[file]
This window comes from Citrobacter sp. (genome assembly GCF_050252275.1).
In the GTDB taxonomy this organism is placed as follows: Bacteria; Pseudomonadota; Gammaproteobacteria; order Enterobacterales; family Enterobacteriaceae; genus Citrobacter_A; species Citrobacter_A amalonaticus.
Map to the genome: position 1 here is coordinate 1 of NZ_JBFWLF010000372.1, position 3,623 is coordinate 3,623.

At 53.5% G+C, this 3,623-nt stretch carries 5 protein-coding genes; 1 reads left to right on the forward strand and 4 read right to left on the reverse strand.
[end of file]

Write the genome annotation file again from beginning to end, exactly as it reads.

This window comes from Citrobacter sp. (genome assembly GCF_050252275.1).
In the GTDB taxonomy this organism is placed as follows: Bacteria; Pseudomonadota; Gammaproteobacteria; order Enterobacterales; family Enterobacteriaceae; genus Citrobacter_A; species Citrobacter_A amalonaticus.
Map to the genome: position 1 here is coordinate 1 of NZ_JBFWLF010000372.1, position 3,623 is coordinate 3,623.

At 53.5% G+C, this 3,623-nt stretch carries 5 protein-coding genes; 1 reads left to right on the forward strand and 4 read right to left on the reverse strand.